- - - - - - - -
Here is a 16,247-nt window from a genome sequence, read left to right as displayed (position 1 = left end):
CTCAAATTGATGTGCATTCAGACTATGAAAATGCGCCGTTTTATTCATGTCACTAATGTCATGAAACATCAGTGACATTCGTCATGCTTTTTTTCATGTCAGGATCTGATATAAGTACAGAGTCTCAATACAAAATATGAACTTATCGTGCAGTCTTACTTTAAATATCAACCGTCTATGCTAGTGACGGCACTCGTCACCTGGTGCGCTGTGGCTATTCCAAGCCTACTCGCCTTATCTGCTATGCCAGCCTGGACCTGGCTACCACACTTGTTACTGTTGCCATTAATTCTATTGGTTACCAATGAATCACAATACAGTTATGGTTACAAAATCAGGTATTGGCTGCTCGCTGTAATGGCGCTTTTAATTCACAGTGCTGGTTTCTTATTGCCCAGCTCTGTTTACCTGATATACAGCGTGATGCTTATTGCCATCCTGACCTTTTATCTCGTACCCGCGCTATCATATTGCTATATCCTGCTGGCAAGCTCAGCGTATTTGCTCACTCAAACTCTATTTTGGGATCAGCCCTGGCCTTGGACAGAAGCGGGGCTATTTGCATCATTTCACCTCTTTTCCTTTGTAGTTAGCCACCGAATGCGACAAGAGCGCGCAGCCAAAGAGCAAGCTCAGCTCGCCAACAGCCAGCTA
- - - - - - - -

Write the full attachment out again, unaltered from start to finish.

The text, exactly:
Here is a 16,247-nt window from a genome sequence, read left to right as displayed (position 1 = left end):
CTCAAATTGATGTGCATTCAGACTATGAAAATGCGCCGTTTTATTCATGTCACTAATGTCATGAAACATCAGTGACATTCGTCATGCTTTTTTTCATGTCAGGATCTGATATAAGTACAGAGTCTCAATACAAAATATGAACTTATCGTGCAGTCTTACTTTAAATATCAACCGTCTATGCTAGTGACGGCACTCGTCACCTGGTGCGCTGTGGCTATTCCAAGCCTACTCGCCTTATCTGCTATGCCAGCCTGGACCTGGCTACCACACTTGTTACTGTTGCCATTAATTCTATTGGTTACCAATGAATCACAATACAGTTATGGTTACAAAATCAGGTATTGGCTGCTCGCTGTAATGGCGCTTTTAATTCACAGTGCTGGTTTCTTATTGCCCAGCTCTGTTTACCTGATATACAGCGTGATGCTTATTGCCATCCTGACCTTTTATCTCGTACCCGCGCTATCATATTGCTATATCCTGCTGGCAAGCTCAGCGTATTTGCTCACTCAAACTCTATTTTGGGATCAGCCCTGGCCTTGGACAGAAGCGGGGCTATTTGCATCATTTCACCTCTTTTCCTTTGTAGTTAGCCACCGAATGCGACAAGAGCGCGCAGCCAAAGAGCAAGCTCAGCTCGCCAACAGCCAGCTA